The Cartoon Museum in San Francisco hosts paintings from “This Week Tonight With John Oliver”


If you’re a fan of ties, Wendy Williams, or lewd rodent depictions, the Cartoon Art Museum in San Francisco will be your haunt for most of January.

From Tuesday until January 25, the museum will house “The Last Week Tonight Masterpiece Gallery,” TV host John Oliver’s traveling exhibition of three paintings featured prominently on his weekly HBO show.

One of the paintings shows talk show host Wendy Williams looking directly out of the picture frame while gently holding what appears to be a lamb chop in one hand, seemingly ready to give it a bite.

Another is a still life of men’s ties cascading over what could be a small chest or some sort of suitcase painted by Judy Kudlow, wife of Fox Business Network host Larry Kudlow, according to a press release from the museum. .

The third piece, Stay Up Late, is a painting by Pennsylvania-based artist Brian Swords, which features “two anthropomorphized rats engaged in an act that inspired Oliver to proclaim the piece ‘high quality rat eroticism,'” according to the museum.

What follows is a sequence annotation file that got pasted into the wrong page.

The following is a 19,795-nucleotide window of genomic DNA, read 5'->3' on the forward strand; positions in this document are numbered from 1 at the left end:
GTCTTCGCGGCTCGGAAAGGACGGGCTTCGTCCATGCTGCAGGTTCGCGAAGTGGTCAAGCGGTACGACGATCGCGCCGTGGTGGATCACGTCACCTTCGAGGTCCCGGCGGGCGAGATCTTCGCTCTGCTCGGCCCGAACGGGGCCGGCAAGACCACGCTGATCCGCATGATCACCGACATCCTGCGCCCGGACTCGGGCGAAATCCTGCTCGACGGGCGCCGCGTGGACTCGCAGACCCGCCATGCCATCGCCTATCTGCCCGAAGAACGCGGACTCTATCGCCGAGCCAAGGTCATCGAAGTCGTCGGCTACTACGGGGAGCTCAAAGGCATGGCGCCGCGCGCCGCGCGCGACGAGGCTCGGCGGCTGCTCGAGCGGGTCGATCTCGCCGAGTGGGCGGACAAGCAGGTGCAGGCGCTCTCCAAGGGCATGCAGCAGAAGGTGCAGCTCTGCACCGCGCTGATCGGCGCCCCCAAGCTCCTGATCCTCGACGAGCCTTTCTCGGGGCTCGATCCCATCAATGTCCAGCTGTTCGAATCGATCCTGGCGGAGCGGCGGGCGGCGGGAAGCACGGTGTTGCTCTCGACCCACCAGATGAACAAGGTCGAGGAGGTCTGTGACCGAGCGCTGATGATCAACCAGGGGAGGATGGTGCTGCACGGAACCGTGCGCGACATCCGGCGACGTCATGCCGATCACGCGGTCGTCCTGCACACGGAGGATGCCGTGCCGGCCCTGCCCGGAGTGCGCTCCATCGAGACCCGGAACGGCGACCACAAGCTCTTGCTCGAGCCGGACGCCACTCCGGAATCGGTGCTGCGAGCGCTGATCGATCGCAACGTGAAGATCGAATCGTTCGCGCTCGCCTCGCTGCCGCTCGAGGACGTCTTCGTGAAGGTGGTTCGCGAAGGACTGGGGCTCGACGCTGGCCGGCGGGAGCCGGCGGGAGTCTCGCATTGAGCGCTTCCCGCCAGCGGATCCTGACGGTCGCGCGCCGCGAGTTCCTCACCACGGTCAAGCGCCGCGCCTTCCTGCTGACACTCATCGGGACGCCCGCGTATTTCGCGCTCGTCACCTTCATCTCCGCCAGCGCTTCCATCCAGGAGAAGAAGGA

The Cartoon Art Museum is the last of five small museums across the country to host the exhibit, which was also on display at the Judy Garland Museum in Grand Rapids, Minnesota and the Museum of Broadcast Communications in Chicago.

Oliver announced the open application process for his show several months ago and encouraged small museums heavily impacted by the COVID-19 pandemic to throw their hats in the ring for a chance to host art, as well. than to receive a grant of $ 10,000.

“In a typical year we probably have 15,000 visitors,” said museum curator Andrew Farago. “The past year has by no means been typical. “

In addition to the art and the grant, Oliver mentioned museums on his show and advertised the locations on social media.

As a bonus, organizers also selected nonprofit groups in museum communities to receive an additional $ 10,000 – the San Francisco-Marin food bank making the cut locally.

“I want people to see a museum visit as a fun experience and if this (exhibition) inspires them, if it makes them go home and grab a brush or sit with a pen and paper and think big.” , We are delighted if this is the result here, ”said Farago.

“Seeing these images on my TV, and then seeing them up close, I have a whole new appreciation for what went into creating these pieces,” he said.

The museum is located at 781 Beach St. in San Francisco, about a block from Ghirardelli Square.

It is open from 11 a.m. to 5 p.m. every day except Wednesday. General admission tickets cost $ 10, $ 7 for residents of San Francisco, $ 6 for students, military, and educators, $ 4 for children ages 6 to 12, and free for younger ones.


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